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Semyon Vasilyevich Khokhryakov
Native name Семён Васильевич Хохряков
Born 31 December [O.S. 18 December] 1915
Died 17 April 1945 (aged 29)
Place of birth Kolega village, Orenburg Governorate, Russian Empire
Place of death near Cottbus, Bradenburg, Nazi Germany
Allegiance  Soviet Union
Service/branch Red Army
Years of service 1937 – 1945
Rank Major
Commands held 209th Tank Battalion
Battles/wars Battles of Khalkhin Gol
World War II
Awards Hero of the Soviet Union (twice)
Spouse(s) Anna Ivanovna Butylkina[1]

Semyon Vasilyevich Khokhryakov (Russian: Семён Васильевич Хохряков; 31 December [O.S. 18 December] 1915 – 17 April 1945) was a T-34 tank battalion commander during World War II who was twice awarded the title Hero of the Soviet Union.

Early life

Khokhryakov was born on 31 December [O.S. 18 December] 1915 to a Russian peasant family in the village of Kolega. He was orphaned at a young age after his father was killed in the Russian Civil War and his mother died soon afterward. He and his sisters were then raised by their grandfather, but after the man's death the children were sent to an orphanage. Upon completing his initial schooling in 1931, Khokhryakov attended trade school and trained as an electrician and mechanic until 1934. From then until being drafted into the military in 1937 he worked at a mine in Kopeysk.[2][3][4]

Military career

Once in the Red Army he was stationed in the Kiev Military District, and after graduating from tank school he became the deputy political officer of the 60th Separate Reconnaissance Battalion in 1938. In September that year he entered the Lenin Military-Political Academy, which he graduated from in 1939. As a junior political officer he was made a deputy squadron commander of political affairs of the 1st Army Group in May, and was soon sent to Mongolia to fight Japan in Khalkhin Gol. For his actions in the conflict he was awarded the Soviet Medal for Courage and the Mongolian Order of the Polar Star. That year he became a member of the Communist Party, and before the start of 1940 he was a regimental political department instructor. In May 1941 he graduated from the M. V. Frunze Military Academy and made deputy commander of a tank battalion within the 109th Tank Regiment.[5]

World War II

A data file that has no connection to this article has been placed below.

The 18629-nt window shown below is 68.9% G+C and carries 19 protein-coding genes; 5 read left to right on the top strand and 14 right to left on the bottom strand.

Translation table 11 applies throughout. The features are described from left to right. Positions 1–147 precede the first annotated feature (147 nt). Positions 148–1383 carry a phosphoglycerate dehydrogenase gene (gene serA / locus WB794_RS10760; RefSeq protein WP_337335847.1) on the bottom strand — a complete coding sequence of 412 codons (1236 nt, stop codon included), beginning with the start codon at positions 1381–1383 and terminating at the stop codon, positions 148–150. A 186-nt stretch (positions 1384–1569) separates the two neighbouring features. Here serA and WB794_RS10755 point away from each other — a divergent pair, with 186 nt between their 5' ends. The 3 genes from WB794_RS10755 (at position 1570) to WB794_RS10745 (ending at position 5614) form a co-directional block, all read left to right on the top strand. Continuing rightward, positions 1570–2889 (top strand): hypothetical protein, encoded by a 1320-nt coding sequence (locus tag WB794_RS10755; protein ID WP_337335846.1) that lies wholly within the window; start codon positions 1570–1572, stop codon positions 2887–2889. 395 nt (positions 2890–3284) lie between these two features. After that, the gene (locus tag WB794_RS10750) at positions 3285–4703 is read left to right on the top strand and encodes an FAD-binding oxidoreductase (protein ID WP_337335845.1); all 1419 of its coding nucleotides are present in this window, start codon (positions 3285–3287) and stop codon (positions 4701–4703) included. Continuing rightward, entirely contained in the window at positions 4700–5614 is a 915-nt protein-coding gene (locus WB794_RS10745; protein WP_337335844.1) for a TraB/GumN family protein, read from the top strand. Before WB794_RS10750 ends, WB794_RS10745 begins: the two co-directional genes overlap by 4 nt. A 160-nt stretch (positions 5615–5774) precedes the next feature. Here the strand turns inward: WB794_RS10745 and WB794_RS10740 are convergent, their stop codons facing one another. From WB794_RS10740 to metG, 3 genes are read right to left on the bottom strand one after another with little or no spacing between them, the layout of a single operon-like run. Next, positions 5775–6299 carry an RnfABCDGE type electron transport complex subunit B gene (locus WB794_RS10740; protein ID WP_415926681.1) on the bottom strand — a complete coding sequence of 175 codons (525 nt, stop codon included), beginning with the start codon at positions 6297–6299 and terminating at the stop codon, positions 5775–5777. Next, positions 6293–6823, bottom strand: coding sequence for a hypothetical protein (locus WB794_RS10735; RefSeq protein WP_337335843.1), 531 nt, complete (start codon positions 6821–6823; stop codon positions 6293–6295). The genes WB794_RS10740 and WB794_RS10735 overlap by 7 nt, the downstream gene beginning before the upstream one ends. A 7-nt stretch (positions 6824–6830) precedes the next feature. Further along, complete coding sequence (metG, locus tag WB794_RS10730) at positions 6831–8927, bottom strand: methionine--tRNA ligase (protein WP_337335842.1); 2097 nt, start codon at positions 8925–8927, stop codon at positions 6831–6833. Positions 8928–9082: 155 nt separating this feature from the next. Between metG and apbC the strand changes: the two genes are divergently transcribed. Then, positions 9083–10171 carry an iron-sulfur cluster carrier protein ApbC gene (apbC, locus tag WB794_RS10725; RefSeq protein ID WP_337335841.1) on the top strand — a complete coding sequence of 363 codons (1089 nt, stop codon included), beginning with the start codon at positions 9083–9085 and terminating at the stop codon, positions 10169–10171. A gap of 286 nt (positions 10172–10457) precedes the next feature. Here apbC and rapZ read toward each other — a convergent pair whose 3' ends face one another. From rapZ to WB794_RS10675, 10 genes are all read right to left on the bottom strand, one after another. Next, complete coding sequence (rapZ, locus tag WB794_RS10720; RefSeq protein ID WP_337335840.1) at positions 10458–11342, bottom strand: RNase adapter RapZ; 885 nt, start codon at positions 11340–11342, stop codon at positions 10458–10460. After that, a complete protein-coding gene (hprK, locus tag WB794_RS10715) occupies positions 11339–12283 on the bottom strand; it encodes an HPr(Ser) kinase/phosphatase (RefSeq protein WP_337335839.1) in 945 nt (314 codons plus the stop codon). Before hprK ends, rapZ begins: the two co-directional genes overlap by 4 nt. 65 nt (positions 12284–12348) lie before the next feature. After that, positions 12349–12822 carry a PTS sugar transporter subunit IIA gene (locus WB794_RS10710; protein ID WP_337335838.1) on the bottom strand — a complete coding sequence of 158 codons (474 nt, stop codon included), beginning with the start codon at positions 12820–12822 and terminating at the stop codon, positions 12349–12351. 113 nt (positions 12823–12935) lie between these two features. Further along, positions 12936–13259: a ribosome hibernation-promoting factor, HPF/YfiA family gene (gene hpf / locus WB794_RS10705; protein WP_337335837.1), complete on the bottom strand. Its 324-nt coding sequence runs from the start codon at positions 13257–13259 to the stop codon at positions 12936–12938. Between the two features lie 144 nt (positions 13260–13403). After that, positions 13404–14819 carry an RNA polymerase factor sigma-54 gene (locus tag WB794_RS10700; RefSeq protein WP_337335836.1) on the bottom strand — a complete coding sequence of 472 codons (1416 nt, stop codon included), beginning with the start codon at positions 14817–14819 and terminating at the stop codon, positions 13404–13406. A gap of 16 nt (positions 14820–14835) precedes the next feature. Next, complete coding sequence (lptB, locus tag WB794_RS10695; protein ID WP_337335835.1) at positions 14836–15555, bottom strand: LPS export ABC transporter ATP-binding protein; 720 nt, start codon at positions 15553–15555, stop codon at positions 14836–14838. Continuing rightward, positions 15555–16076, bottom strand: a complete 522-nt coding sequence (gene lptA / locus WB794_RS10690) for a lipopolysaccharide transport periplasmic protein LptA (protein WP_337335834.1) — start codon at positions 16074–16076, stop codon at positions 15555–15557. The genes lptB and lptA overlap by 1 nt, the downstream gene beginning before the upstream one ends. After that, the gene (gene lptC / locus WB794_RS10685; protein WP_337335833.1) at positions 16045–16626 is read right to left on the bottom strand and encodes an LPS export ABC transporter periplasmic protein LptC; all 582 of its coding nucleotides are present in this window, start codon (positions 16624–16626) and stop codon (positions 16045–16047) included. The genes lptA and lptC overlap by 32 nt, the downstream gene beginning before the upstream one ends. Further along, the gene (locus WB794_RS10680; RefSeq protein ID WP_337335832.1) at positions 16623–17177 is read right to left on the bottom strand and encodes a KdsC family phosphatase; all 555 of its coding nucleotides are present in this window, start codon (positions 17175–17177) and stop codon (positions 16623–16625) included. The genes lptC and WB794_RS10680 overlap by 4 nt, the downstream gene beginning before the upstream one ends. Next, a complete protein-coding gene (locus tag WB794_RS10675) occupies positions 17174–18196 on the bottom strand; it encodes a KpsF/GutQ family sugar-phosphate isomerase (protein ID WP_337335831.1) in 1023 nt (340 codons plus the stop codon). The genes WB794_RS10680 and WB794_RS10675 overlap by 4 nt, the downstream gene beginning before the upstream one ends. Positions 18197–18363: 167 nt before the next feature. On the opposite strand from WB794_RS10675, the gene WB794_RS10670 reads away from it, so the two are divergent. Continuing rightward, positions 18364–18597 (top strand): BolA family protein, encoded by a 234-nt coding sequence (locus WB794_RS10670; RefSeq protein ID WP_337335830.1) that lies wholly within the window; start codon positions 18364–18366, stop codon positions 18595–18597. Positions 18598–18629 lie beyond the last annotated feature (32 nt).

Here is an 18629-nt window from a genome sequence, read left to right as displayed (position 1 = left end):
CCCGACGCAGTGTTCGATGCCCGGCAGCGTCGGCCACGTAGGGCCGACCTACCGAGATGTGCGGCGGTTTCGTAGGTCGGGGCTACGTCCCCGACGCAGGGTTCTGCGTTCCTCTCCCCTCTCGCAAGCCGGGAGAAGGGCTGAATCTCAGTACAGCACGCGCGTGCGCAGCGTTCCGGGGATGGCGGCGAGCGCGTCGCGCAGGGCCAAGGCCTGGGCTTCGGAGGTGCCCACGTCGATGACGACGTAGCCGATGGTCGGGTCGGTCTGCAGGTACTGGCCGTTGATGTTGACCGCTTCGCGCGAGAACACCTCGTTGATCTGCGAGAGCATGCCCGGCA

The month after graduating from the academy he experienced his baptism by fire in the Second World War. Initially taking part in the defensive operations on the South-Western Front, he was transferred to the 21st Army of the Western Front in early July. There he was involved in counterattacks in the defense of Smolensk and Bobruisk. Transferred again, he became the deputy commander of the 117th Tank Battalion on the Western Front in August, and formally promoted to the rank of political officer in September. After success in the Battle of Moscow he was wounded near Velizh in May 1942, but was able to return to his battalion upon recovery. That year he was promoted to the rank major. Having requested to switch from political instruction to a direct combat post, he was assigned to a tank battalion and later company until August 1943. Shortly after graduating from command staff training at the Molotov Armored School in December he was given command of the 209th Tank Battalion of the 54th Guards Tank Brigade of the 7th Guards Tank Corps.[6] During his tenure the battalion took part in successful offensives against the Axis in Ukraine and Poland; officially, the tank crews under his command took out four tanks, six mortars, five cars, four anti-tank rifles, took 26 prisoners, and killed over 100 enemy combatants during two weeks in March, starting on 4 March 1944. On 18 March 1944 he was wounded, but on 24 May 1944 he was awarded the title Hero of the Soviet Union.[7][8]

After recovering he was able to participate in the Vistula-Oder offensive, during which he unit advanced for over 200 kilometers to Poland in January 1945, resulting in the expulsion of the Axis from the city of Częstochowa. In that battle, the Red Army was able to take out a large amount of German equipment with relatively few losses. He was nominated to receive the title Hero of the Soviet Union a second time for his actions in the city as well as in the crossings of the Nida, Pilica, and Warta. Officially declared a Hero of the Soviet Union on 10 April 1945, he was killed in action roughly 100 kilometers from Berlin near Cottbus before he received his award in person. On the morning of 17 April 1945, his advancing tank was ambushed. Wounded, Khokhryakov approached a nearby tank for assistance but was killed by an exploding shell. He was buried in Vasilkov, in Kiev oblast.[3][9]



See also


  1. Death notice on the site «» (archive materials of TsAMO, ф. 33, оп. 11458, д. 762)
  2. Zhilin 2008, pp. 507–508.
  3. 3.0 3.1 3.2 Ufarkin, Nikolai. "Хохряков Семён Васильевич" (in ru). 
  4. Vukolov, Viktor (1973). Дважды Герои Советского Союза. Moscow: Voenizdat. pp. 224. 
  5. Zhilin 2008, pp. 508–511.
  6. Zhilin 2008, pp. 511–513.
  7. Zhilin 2008, pp. 518–519.
  8. Award list on the site «» (archive materials of TsAMO, ф. 33, оп. 793756, д. 60)
  9. Zhilin 2008, pp. 520–527.


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